One of the most popular looks that many photographers showcase on the web is the high contrast black and white look.The growing popularity has to do with the fact that it obscures everything else in a scene to a certain point and forces people to focus on the most simple parts of the scene that they really want you to pay attention to. Black and white strips out of the color to make people really focus on the important details. Of course, it wasn’t always this way–but it’s seen a major resurgence in the digital photography world.
The look is beautiful and unlike the HDR fad, it’s much tougher to screw it up.
High Contrast Black and White: Roots
The really high contrast black and white look comes from film. Kodak Tri-X for example, is pretty high contrast but it’s possible to go even more high contrast. My personal favorite is Ilford Delta–which really makes the blacks oily and the whites milky. Additionally, it’s also very sharp and when combined with good lenses (or certain on-lens filters), can render even sharper photos.
High contrast black and white photos have been used by street photographers for years, then color came into being and then there has been a yearning for that nice, classic look that some of the great masters used.
So why did it make such a comeback? Perhaps it’s because depth of field effects aren’t really simple to get with a phone. The other option is to do it via the editing process.
To be honest, the shooting process is very straight forward due to modern editing’s abilities. Any photo can be turned into a high contrast black and white but the best ones start with details in the highlights. What that means is that you need to typically underexpose a scene.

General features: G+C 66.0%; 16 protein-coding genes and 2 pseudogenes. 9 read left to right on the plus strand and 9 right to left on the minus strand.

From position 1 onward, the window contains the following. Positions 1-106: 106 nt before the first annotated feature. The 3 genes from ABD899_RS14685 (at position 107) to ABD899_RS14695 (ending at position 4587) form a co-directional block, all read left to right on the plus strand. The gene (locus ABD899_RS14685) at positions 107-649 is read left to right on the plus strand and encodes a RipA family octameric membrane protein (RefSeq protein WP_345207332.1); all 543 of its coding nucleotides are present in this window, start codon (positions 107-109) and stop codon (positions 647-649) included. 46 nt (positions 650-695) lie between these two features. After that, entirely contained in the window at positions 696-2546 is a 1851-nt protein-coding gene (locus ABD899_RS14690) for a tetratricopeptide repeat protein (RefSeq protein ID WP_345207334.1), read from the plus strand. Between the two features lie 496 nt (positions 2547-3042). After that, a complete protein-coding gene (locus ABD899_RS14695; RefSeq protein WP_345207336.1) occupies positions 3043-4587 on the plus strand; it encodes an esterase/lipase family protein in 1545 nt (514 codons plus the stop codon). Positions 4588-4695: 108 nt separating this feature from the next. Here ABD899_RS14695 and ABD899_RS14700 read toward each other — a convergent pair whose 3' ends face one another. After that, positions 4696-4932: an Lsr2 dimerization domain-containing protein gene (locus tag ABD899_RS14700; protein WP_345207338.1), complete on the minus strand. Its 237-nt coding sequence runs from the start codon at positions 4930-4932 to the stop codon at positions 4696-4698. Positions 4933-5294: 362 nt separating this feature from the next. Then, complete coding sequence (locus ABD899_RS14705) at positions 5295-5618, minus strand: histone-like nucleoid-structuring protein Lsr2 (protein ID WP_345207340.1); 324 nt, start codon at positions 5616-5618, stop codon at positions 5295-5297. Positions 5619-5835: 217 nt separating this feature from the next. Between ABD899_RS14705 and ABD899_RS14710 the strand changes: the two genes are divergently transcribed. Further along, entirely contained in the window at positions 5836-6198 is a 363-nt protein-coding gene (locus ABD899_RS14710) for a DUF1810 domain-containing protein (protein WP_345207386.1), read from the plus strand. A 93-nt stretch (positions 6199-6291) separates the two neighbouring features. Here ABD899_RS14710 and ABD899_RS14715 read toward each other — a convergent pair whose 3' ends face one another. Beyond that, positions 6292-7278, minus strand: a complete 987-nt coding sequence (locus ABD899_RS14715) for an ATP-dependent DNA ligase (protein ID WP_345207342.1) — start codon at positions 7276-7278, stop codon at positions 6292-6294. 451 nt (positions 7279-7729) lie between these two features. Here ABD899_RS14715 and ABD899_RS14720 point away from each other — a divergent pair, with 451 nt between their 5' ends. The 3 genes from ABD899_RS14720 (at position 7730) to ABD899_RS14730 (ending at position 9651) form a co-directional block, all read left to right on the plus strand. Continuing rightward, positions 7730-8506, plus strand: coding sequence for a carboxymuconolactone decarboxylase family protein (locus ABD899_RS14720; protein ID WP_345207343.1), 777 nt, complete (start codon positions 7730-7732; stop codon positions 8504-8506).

Why are you doing this? Modern cameras (even the JPEGs that phones shoot) have so much detail in the shadows that it really won’t matter.
So what do you need to know about editing? First off, what you should know is that you’ll constantly be adjusting your exposure settings. Choose a black and white filter that is either already high contrast or pretty neutral. Then adjust the clarity, contrast, and if you can add grain then do it. Then adjust the exposure to your liking last.
If your editor allows you to adjust the blacks, whites, shadows or highlights then try to make them deeper. The major points here are your clarity and contrast–and they’ll vary based on the image you’ve shot and what you like in terms of contrast levels. Typically though you’ll be cranking the contrast up quite a bit.
That’s really all that there is to it!
Some of my favorite editing apps:
Adobe Lightroom: Lightroom is an incredible editor that lets you edit your RAW file images that your phone can shoot. Additionally, it has a load of editing options. One of the best features is the syncing it can do to your computer.
MuseCam: One of the most powerful editors on the phone, this app has one of the best interfaces on top of loads of presets.
Creatic: Like MuseCam, Creatic is also a very powerful editor and adds with it its own social network.
RNI Films: Like the look of film? Just add something like Tri-X or Ilford Delta to an image and edit away to your heart’s content.